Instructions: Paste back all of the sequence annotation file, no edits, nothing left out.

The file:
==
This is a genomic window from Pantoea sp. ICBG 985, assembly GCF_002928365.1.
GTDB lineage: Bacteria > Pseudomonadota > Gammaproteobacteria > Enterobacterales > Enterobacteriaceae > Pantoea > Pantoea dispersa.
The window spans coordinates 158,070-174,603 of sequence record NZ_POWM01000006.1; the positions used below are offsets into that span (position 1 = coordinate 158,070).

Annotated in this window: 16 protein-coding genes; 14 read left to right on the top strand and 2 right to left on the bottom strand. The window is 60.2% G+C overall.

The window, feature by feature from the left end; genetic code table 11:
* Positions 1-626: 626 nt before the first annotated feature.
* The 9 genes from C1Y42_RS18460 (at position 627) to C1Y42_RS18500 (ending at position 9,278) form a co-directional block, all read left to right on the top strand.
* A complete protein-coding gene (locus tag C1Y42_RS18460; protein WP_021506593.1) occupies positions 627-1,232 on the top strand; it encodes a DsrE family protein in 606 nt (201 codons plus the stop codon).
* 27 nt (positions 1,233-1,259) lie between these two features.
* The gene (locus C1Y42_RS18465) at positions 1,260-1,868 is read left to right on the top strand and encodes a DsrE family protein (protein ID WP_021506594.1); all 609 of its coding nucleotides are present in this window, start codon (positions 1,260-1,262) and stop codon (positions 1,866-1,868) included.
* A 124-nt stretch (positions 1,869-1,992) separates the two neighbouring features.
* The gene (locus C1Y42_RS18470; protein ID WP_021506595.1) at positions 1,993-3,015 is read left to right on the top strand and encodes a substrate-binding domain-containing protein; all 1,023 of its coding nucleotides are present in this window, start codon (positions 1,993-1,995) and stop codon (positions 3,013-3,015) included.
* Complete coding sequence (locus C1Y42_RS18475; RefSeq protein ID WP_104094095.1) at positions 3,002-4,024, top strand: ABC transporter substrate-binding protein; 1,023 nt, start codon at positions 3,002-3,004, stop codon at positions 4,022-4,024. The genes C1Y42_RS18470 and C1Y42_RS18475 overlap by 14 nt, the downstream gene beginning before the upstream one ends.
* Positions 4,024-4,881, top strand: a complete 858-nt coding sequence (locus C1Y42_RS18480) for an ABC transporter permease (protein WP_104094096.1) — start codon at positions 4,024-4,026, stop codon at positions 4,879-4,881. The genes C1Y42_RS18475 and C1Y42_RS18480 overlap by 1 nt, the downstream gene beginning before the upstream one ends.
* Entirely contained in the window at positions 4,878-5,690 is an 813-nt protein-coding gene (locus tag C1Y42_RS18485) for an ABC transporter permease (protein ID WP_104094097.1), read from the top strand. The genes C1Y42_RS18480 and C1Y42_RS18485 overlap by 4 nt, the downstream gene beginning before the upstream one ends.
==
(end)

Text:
This is a genomic window from Pantoea sp. ICBG 985, assembly GCF_002928365.1.
GTDB lineage: Bacteria > Pseudomonadota > Gammaproteobacteria > Enterobacterales > Enterobacteriaceae > Pantoea > Pantoea dispersa.
The window spans coordinates 158,070-174,603 of sequence record NZ_POWM01000006.1; the positions used below are offsets into that span (position 1 = coordinate 158,070).

Annotated in this window: 16 protein-coding genes; 14 read left to right on the top strand and 2 right to left on the bottom strand. The window is 60.2% G+C overall.

The window, feature by feature from the left end; genetic code table 11:
* Positions 1-626: 626 nt before the first annotated feature.
* The 9 genes from C1Y42_RS18460 (at position 627) to C1Y42_RS18500 (ending at position 9,278) form a co-directional block, all read left to right on the top strand.
* A complete protein-coding gene (locus tag C1Y42_RS18460; protein WP_021506593.1) occupies positions 627-1,232 on the top strand; it encodes a DsrE family protein in 606 nt (201 codons plus the stop codon).
* 27 nt (positions 1,233-1,259) lie between these two features.
* The gene (locus C1Y42_RS18465) at positions 1,260-1,868 is read left to right on the top strand and encodes a DsrE family protein (protein ID WP_021506594.1); all 609 of its coding nucleotides are present in this window, start codon (positions 1,260-1,262) and stop codon (positions 1,866-1,868) included.
* A 124-nt stretch (positions 1,869-1,992) separates the two neighbouring features.
* The gene (locus C1Y42_RS18470; protein ID WP_021506595.1) at positions 1,993-3,015 is read left to right on the top strand and encodes a substrate-binding domain-containing protein; all 1,023 of its coding nucleotides are present in this window, start codon (positions 1,993-1,995) and stop codon (positions 3,013-3,015) included.
* Complete coding sequence (locus C1Y42_RS18475; RefSeq protein ID WP_104094095.1) at positions 3,002-4,024, top strand: ABC transporter substrate-binding protein; 1,023 nt, start codon at positions 3,002-3,004, stop codon at positions 4,022-4,024. The genes C1Y42_RS18470 and C1Y42_RS18475 overlap by 14 nt, the downstream gene beginning before the upstream one ends.
* Positions 4,024-4,881, top strand: a complete 858-nt coding sequence (locus C1Y42_RS18480) for an ABC transporter permease (protein WP_104094096.1) — start codon at positions 4,024-4,026, stop codon at positions 4,879-4,881. The genes C1Y42_RS18475 and C1Y42_RS18480 overlap by 1 nt, the downstream gene beginning before the upstream one ends.
* Entirely contained in the window at positions 4,878-5,690 is an 813-nt protein-coding gene (locus tag C1Y42_RS18485) for an ABC transporter permease (protein ID WP_104094097.1), read from the top strand. The genes C1Y42_RS18480 and C1Y42_RS18485 overlap by 4 nt, the downstream gene beginning before the upstream one ends.